Its true… the vast majority of people who graduate college don’t end up working in the industry they studied in college. Weather it is because there weren’t jobs in that industry, or because they discovered that what they studied just wasn’t what they liked, a lot of people end up doing something other that what they intended. In my case, I can expect that my profession will stem from a hobby I picked up during my senior year.
See, I studied Computer Information Systems in school. I pursued that field of study because working with computers was one of the few things I could do for long periods of time without getting very bored. It still is in fact. But what I discovered after getting out of school was that few people get to actually work on the interesting aspects of computer information systems, leaving most of us stuck doing uninteresting and tedious tasks. There is little room in the massive CIS industry for real innovation, an event that usually takes place near the top ten percent of the field. What most of us end up doing is paper work… endless test or engineering plans, design documents, process documentation, procedure documentation, all of which rarely gets used.
I have discovered that although I like programming, I don’t like programming in and of itself. What really draws me to code, and to computers in general, is the ability to simplify and automate the tedium in my life. I’m smart enough to recognize the computer as a tool and smart enough to use it as such, but coding for the sake of coding is boring.
Every man wants to make a difference, to know that what he does affects some kind of positive change on what he considers important. And the truth is, I’m tired of spending huge amounts of my time doing things that matter little and affect few people in any visible manner. And I’m tired of being given inordinate amounts of time to do simple jobs. I can’t remember the last time someone besides myself challenged me to do something difficult. I’m drowning in a sea of slugish mediocrity. Ugh.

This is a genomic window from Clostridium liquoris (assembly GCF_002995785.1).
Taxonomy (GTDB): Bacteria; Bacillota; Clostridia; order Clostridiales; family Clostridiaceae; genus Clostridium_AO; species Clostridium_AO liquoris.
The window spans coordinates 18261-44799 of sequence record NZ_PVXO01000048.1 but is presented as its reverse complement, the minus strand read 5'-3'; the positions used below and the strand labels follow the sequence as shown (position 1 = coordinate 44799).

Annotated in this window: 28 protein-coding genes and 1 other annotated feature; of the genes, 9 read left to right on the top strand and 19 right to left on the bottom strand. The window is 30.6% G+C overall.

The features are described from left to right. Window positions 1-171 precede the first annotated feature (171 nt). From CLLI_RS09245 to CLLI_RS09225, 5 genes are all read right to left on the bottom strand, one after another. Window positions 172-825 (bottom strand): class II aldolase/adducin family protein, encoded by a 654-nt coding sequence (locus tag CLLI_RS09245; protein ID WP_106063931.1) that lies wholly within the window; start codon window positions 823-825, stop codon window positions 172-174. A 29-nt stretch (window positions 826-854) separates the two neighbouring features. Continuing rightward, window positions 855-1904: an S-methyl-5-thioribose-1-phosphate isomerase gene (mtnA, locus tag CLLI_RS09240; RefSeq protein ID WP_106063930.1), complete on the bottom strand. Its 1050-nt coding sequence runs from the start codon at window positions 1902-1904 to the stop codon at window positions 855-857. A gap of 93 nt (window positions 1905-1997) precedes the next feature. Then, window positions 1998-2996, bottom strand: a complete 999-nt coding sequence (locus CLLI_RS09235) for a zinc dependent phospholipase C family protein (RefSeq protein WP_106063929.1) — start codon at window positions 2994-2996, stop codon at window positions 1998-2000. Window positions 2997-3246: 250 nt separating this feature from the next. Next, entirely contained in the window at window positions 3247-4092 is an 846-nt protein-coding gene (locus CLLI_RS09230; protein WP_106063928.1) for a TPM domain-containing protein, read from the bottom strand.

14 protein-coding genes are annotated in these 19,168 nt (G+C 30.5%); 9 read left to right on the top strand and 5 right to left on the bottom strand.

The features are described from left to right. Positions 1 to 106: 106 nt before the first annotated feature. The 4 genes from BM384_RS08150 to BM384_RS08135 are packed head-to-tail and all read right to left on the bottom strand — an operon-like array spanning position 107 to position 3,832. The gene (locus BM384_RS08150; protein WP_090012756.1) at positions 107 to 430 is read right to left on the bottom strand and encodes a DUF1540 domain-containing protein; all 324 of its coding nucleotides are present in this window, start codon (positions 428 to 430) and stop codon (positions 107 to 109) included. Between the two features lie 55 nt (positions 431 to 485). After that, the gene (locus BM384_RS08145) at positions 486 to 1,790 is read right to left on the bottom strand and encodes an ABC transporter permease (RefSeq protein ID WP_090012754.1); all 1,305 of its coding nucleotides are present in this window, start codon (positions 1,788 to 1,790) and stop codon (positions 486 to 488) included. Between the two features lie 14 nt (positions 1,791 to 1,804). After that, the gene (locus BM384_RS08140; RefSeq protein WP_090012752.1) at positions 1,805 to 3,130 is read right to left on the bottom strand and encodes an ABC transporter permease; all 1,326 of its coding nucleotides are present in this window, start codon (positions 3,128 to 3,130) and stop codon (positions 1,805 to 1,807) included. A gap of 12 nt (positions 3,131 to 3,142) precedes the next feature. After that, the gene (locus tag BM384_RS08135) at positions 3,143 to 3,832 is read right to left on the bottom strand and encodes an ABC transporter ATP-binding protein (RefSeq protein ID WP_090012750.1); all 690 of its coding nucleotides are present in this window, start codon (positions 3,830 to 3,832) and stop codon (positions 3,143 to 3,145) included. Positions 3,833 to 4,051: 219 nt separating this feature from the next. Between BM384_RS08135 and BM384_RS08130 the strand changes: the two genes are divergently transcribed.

I can only hope that God sees fit to allow me to do well enough as a photographer to live as one. Although I probably will never stop working in the computer industy in some way or another, I will probably never be satisfied until I’m working for myself, because I’ve known very few people who were willing to push me hard enough to put me close to my potential.
It’s something of a mystery for me, and its bothersome in the way that things are bothersome when they lie just outside of your understanding. Why is it that people feel the need to disparage or make fun of those who choose live with less, to take the precautionary road, and avoid such things that they consider dangerous. In some way the attitude is related to normal biases, such as the ones humanity often takes up against people in different class distinctions or racial groups. Is it because we feel somehow that their choice to avoid questionable things casts doubt on our own character? Perhaps you can offer me some insight.
I’ve been sick for the past few days, and though its not really a good excuse, I’m going to beg your leave for not posting like I should. Being sick does wierd things to me. It makes me listless and a little selfish. Of course, thats not really weird as most people probably feel that way. Here’s the weird part. Fatigue makes me feel romantic. yup… the tireder I get the more poetic and amorous I get. You can imagine the consternation I feel at times like these. All this romantic energy all pent up and no place to go.